Come on in, p.1
Larger Font   Reset Font Size   Smaller Font       Night Mode Off   Night Mode

       Come on In!, p.1

           Charles Bukowski
Download  in MP3 audio
1 2 3 4 5 6 7 8 9 10 11 12 13 14
Come on In!


  Edited by John Martin

  These poems are part of an archive of unpublished work that Charles Bukowski left to be published after his death.

  Grateful acknowledgment is made to John Martin, who edited these poems.

  contents

  I live near the

  slaughterhouse

  and am ill

  with thriving.

  come on in!

  nothing but a scarf

  literary chitchat

  this machine is a fountain

  200 years

  residue

  Coronado Street: 1954

  a vision

  cut-rate drugstore: 4:30 p.m.

  you can’t tell a turkey by its feathers

  too early!

  the green Cadillac

  I’m not all-knowing but …

  in the clubhouse

  a famished orphan sits somewhere in the mind

  form letter

  first family

  a real thing, a good woman

  a child’s bedtime story

  working out in Hades

  half-a-goldfish

  lousy mail

  from the Dept. of English

  and poems have too

  poets to the rescue

  red hot mail

  some personal thoughts

  he’s a dog

  tremor

  my Mexican buddy

  strangers at the racetrack

  will you tiptoe through the tulips with me?

  the novel life

  thanks for your help

  I have continued regardless

  balloons

  moving toward the dark

  the real thing

  she looked at me and asked,

  did you?

  did you?

  did you?

  on the cuff

  alone again

  fooling Marie (the poem)

  the copulation blues

  the faithful wife

  once in a while

  another high-roller

  the fucking horses

  hello there!

  the fuck-master

  my personal psychologist

  jealousy

  her guy

  dead poet’s wife

  scrambled legs

  endless love

  down and out on the boardwalk

  sex sister

  to the ladies no longer here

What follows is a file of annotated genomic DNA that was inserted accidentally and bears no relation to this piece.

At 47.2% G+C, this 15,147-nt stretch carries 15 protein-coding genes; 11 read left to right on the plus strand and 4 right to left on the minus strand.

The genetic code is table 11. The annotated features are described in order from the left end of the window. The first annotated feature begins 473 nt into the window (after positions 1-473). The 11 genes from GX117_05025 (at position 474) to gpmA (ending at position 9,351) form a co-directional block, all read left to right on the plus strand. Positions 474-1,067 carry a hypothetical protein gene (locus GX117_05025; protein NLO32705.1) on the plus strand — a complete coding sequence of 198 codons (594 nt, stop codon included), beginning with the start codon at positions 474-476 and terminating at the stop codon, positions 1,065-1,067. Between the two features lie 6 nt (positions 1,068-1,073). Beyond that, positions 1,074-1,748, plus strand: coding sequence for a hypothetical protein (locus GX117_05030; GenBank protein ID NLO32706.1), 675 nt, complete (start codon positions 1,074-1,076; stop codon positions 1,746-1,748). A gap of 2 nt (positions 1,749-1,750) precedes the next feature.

the nude dancer

  Ma Barker loves me

  here we go again

  do you believe that a man can be taught to write?

  hail and farewell

  weep

  it’s a lonely world

  of frightened people.

  a note upon modern poesy

  the end of an era

  Paris in the spring

  alone in this chair

  talking about the poets

  was Li Po wrong?

  operator

  a note from Hades in the mailbox

  on the sunny banks of the university

  vacation in Greece

  the spill

  the last salamander

  learning the ropes

  bombed away

  the swimming pool will be going here

  a bright boy

  my turn

  skinny-dipping

  a close call

  like a rock

  the waitress at the yogurt shop

  one out in the minor leagues

  the little girls hissed

  I dreamt

  the old couple next door

  men without women

  the “Beats”

  hurry slowly

  hello and goodbye

  I will never have

  a house in the valley

  with little stone men

  on the lawn.

  don’t call me, I’ll call you

  taking the 8 count

  going going gone

  this is where they come for what’s left of your soul

  hot night

  the x-bum

  something cares

  my cats

  6:30 a.m.

  what I need

  gender benders

  after many nights

  good morning, how are you?

  a reader of my work

  Sumatra Cum Laude

  the disease of existence

  another comeback

  two nights before my 72nd birthday